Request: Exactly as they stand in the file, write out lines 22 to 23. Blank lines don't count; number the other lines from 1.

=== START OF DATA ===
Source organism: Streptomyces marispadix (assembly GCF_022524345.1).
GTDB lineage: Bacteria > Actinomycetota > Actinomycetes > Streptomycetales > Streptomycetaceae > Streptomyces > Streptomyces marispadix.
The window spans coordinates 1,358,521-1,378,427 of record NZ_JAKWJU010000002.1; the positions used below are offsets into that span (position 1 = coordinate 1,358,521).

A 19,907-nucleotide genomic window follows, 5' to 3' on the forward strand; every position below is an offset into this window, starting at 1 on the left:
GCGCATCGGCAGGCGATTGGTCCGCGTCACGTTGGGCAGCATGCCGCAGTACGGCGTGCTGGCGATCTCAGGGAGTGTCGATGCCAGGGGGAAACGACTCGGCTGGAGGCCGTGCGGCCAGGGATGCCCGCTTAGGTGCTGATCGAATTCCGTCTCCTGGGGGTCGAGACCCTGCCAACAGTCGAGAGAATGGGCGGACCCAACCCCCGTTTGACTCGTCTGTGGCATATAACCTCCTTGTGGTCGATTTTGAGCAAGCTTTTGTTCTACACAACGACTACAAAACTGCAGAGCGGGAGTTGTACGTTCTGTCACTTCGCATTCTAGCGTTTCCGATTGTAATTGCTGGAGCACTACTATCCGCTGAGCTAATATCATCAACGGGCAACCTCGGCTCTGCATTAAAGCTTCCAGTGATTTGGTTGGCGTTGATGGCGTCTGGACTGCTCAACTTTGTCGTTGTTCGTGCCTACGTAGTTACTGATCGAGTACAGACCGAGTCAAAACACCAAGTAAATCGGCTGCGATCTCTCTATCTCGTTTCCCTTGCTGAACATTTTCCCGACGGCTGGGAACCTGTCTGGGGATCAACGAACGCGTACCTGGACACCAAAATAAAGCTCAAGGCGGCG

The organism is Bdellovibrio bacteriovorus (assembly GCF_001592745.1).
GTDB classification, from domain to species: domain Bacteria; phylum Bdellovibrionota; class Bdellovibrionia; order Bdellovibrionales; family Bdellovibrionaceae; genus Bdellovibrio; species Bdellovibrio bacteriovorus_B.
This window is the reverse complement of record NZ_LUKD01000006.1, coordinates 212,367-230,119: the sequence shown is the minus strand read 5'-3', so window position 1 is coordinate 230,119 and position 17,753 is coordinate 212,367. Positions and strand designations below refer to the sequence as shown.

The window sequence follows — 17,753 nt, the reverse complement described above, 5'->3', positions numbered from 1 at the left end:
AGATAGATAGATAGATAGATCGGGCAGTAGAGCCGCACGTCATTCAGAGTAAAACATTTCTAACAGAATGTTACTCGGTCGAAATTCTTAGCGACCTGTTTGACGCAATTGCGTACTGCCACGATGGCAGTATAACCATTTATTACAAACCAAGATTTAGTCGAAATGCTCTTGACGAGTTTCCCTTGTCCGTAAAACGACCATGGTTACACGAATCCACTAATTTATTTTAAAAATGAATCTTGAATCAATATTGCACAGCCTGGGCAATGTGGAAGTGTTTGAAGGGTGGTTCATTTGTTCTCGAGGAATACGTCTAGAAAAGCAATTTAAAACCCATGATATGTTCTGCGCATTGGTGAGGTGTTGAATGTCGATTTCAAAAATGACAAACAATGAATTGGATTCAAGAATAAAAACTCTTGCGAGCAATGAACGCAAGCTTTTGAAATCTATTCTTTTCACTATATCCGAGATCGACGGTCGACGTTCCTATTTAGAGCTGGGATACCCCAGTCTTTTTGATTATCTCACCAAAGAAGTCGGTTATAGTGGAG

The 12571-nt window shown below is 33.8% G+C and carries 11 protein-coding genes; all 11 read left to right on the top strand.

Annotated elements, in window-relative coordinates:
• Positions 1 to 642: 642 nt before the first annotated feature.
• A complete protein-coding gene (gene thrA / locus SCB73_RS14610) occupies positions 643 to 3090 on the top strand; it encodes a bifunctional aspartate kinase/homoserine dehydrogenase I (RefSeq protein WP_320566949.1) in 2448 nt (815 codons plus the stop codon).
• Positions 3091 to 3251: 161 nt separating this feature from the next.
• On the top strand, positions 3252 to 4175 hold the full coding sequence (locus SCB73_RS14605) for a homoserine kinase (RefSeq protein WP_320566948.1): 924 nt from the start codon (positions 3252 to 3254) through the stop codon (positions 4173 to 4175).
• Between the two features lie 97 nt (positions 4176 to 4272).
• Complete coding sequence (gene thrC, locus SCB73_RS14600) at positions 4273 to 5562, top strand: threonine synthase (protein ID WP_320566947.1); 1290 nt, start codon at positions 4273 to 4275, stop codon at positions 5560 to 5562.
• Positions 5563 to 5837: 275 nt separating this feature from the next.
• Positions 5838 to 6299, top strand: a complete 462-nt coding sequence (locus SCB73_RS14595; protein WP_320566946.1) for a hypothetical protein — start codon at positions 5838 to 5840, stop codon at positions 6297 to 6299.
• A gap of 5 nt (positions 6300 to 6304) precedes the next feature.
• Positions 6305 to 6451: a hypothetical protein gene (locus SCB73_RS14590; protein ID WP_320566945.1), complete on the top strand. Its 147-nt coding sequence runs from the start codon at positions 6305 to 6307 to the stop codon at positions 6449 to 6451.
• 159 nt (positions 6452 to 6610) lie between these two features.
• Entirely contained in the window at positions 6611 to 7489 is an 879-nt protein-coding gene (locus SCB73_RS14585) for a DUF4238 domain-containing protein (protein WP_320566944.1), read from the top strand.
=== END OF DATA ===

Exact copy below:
• Positions 6305 to 6451: a hypothetical protein gene (locus SCB73_RS14590; protein ID WP_320566945.1), complete on the top strand. Its 147-nt coding sequence runs from the start codon at positions 6305 to 6307 to the stop codon at positions 6449 to 6451.
• 159 nt (positions 6452 to 6610) lie between these two features.